The Forbes article literally has no class, not only because it panders to stereotypes about black achievement, but also because it misreads income inequality and perpetuates the myth of the classless society. As a study by the Pew Research Center pointed out earlier this year, the Great Recession has had a devastating effect on black and Latino families, and the wealth gap in relation to whites has widened. In 2009, the net worth of white families was $113,149, versus $6,325 for Hispanics and $5,677 for blacks. The gap is a key aspect of class in America, which is more closely linked to the advantages of inter-generational wealth than current income.
My family had relatively little financial wealth to pass on, but great reserves of intellect, spirit and knowledge. I went to public school in Baltimore, and then to Harvard, where as my work-study job I hauled Blue Books at the Law Review while its president, Barack Obama, stood a few feet away. Right out of college I interned at Newsweek, where in 1990 there was a fifty dollar late dinner allowance on nights we were closing the magazine. I found myself sitting in a Swiss restaurant eating steak and spaetzle at 10:30 in the evening, laughing with my colleagues, and feeling both grateful and oddly displaced. We know that sliding down the income ladder, which so many people have in recent years, can be psychologically devastating. But jumping up a class is disorienting in its own way. Do your habits, politics, and aesthetics track with the world you knew, or the world you circulate in? How do you see your responsibility to help others back home?
The lives of black folk are measurably different from our peers of the same income. At the time many of our white friends are getting that nut from their parents to put a downpayment on a house, we are saving or living paycheck-to-paycheck. And we’re more likely to have to help out our families, meaning money flows not to us but from us. I’ve supported my family in Baltimore and Zimbabwe, ipaying overseas exam fees and hiring a lawyer to sort out the legalities of an abandoned house next to my mother’s. I’ve been privileged to contribute to those I love, and I recognize that as privilege.
That’s the real problem with analyses like Marks’. There is no recognition of what privilege means in America. (Marks, the owner of a management consulting firm, responded to critics by saying that he’s “not rich.”) In Lake Wobegon, all children are above average. And in America, everybody is sorta-kinda-middle class, or wants to think so. The myth that there is no class masks the divisions in opportunities we have, and undermines our quest to re-invigorate social mobility.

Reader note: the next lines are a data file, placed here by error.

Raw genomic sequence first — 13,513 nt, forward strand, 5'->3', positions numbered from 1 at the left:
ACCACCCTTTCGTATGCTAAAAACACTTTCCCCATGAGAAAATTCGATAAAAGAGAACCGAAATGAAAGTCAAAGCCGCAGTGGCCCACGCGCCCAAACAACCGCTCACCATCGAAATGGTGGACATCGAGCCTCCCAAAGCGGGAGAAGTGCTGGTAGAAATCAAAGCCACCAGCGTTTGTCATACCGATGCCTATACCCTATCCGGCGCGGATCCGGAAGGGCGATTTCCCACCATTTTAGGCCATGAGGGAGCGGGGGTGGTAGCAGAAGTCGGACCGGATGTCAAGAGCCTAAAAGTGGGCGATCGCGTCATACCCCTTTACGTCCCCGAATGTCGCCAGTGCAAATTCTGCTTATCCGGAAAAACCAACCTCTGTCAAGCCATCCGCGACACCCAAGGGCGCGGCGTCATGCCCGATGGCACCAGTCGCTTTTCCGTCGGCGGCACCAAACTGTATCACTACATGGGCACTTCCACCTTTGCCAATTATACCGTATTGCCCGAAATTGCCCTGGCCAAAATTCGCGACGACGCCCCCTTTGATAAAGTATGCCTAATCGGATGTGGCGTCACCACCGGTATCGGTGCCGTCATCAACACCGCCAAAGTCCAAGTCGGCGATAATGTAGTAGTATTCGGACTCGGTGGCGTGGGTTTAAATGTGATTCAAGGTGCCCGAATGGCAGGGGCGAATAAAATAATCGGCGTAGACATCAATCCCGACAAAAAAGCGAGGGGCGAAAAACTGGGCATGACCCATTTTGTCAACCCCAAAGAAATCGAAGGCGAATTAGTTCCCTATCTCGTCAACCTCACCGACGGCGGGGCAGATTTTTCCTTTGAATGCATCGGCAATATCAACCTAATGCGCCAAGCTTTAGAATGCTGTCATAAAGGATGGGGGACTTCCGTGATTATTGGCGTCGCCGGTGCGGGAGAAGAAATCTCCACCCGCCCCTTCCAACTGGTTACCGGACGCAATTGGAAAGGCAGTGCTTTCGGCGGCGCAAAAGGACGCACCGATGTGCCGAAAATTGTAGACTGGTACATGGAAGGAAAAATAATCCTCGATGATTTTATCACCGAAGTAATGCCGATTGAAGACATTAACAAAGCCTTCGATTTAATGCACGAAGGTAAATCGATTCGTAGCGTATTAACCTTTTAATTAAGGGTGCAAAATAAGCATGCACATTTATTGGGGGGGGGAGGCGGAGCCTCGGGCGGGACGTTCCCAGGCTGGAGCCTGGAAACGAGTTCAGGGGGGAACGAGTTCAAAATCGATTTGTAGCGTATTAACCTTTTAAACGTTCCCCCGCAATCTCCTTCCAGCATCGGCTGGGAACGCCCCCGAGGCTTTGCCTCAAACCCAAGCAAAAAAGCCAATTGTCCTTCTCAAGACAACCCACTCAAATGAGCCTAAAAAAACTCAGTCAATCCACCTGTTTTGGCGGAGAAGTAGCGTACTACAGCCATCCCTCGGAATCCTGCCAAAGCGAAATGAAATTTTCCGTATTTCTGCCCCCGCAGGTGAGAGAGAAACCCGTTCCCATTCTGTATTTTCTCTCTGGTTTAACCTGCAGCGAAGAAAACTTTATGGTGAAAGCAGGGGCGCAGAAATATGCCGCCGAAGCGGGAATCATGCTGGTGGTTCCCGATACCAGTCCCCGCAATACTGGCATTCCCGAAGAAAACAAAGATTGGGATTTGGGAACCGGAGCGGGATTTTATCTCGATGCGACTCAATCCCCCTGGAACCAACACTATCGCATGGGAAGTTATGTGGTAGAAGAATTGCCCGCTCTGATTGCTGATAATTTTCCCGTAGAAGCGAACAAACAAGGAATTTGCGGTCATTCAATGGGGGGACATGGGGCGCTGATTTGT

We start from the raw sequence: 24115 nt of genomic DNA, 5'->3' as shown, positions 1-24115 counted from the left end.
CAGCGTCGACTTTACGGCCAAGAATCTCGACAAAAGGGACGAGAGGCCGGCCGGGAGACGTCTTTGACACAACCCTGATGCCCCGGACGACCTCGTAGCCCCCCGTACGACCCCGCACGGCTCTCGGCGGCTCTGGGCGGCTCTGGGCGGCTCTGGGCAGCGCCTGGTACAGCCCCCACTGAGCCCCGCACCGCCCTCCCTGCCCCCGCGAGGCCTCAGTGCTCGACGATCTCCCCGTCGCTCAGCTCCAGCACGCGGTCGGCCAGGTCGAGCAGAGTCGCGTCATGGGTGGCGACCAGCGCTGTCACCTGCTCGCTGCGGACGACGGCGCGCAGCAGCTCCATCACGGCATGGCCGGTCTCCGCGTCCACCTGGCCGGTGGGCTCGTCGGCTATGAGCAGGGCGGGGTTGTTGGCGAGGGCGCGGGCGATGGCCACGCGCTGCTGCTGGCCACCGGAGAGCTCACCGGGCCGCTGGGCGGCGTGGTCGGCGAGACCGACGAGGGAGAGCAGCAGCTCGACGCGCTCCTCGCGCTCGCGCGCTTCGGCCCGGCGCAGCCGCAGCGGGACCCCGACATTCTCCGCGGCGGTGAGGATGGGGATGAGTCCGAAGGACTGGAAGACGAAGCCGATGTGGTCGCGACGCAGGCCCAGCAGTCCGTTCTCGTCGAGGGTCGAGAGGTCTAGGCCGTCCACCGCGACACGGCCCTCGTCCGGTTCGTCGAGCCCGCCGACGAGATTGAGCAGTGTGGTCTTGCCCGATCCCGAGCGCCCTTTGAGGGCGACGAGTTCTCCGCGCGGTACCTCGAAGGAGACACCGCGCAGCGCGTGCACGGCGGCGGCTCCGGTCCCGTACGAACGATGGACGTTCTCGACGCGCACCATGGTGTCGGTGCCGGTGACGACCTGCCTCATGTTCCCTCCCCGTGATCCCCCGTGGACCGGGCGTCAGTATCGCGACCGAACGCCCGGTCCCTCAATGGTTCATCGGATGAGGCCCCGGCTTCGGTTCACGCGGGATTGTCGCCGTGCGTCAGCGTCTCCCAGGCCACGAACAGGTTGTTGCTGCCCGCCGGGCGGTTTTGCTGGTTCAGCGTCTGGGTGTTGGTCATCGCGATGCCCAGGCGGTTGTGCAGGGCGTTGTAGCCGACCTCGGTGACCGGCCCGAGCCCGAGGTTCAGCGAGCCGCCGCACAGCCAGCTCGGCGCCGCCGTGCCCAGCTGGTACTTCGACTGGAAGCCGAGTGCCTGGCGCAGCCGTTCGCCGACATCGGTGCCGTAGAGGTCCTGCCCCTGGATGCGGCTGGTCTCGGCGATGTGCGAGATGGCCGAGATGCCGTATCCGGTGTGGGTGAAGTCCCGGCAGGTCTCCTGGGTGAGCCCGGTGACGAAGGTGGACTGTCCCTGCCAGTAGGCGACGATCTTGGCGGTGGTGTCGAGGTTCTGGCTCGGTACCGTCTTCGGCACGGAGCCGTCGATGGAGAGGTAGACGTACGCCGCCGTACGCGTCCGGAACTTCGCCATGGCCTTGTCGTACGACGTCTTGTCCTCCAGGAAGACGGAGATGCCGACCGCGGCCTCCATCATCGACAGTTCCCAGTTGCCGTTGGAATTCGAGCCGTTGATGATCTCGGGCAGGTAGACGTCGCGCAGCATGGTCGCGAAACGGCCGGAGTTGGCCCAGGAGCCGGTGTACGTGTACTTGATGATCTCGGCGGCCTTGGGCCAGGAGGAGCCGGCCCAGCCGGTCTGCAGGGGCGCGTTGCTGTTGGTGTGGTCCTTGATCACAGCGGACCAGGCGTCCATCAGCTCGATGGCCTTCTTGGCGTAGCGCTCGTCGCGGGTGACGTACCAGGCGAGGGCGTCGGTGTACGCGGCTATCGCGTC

Dueling Videos of Herman Cain And Accuser Ginger White = Soap Opera
With the allegations that Herman Cain had a 13-year affair, the Presidential campaign has outdone the soap opera. The new accuser is named Ginger White. In her interview with Atlanta Fox 5, she says: “It was pretty simple. It wasn’t complicated. I was aware that he was married. And I was also aware I was involved in a very inappropriate situation, relationship.”
Cain issued this statement and also went on CNN to rebut the allegations… after they leaked but before they aired on the Atlanta station:
The Cain saga has been unfolding for some time, with allegations of sexual harassment; a push by Cain and supporters to liken those allegations “a high tech lynching”; and now the allegation of the affair. The latest accuser has a record of evictions, one bankruptcy, and has settled a sexual harassment claim with a previous employer. We’ve watched race and gender dynamics go wild. But now, class dynamics are increasingly coming into play too, with a subtle or not-so-subtle framing of Ginger White and sexual harassment claimant Sharon Bialek (who had two bankruptcies) as the kind of women who would lie. Since when did filing for bankruptcy make it impossible to have sex with a rich or powerful man? Some might argue it offers incentive.
Cain has painted himself an authentic black man. He claimed that President Barack Obama had “never been a part of the black experience in America.” This desperate hyper-marketing of blackness seems targeted not at African-Americans, but non-black supporters seeking their own form of racial validation. Ann Coulter’s cry that “our blacks are so much better than their blacks” — referring to black Republicans during a conversation about Cain — no doubt got her a few more speech bookings, and a collective cringe from many black Republicans. And that leads to the question: do Cain’s supporters believe he is blameless in these allegations, or just that he’s authentic, in a tyranny-of-low-expectations kinda way?
It’s rare to see two black men figure so prominently in the drama of politics. But President Obama and Herman Cain seem to be operating not only in parallel planes, but parallel universes. Early in his term, President Obama was accused of favoring blacks (i.e., Glenn Beck’s rant on how the President is a “racist”). The irony, of course, is that because of persistent joblessness and the sub-prime crisis, African-Americans have fared worse economically under President Obama than they did under President George W. Bush, let alone President Bill Clinton. How African-Americans perceive the President’s efforts to serve not just them, but other communities with heightened unemployment, will affect turnout in 2012. The Republican flirtation with Herman Cain as a viable candidate seems to be waning… but like all soap operas, the primary season holds many twists.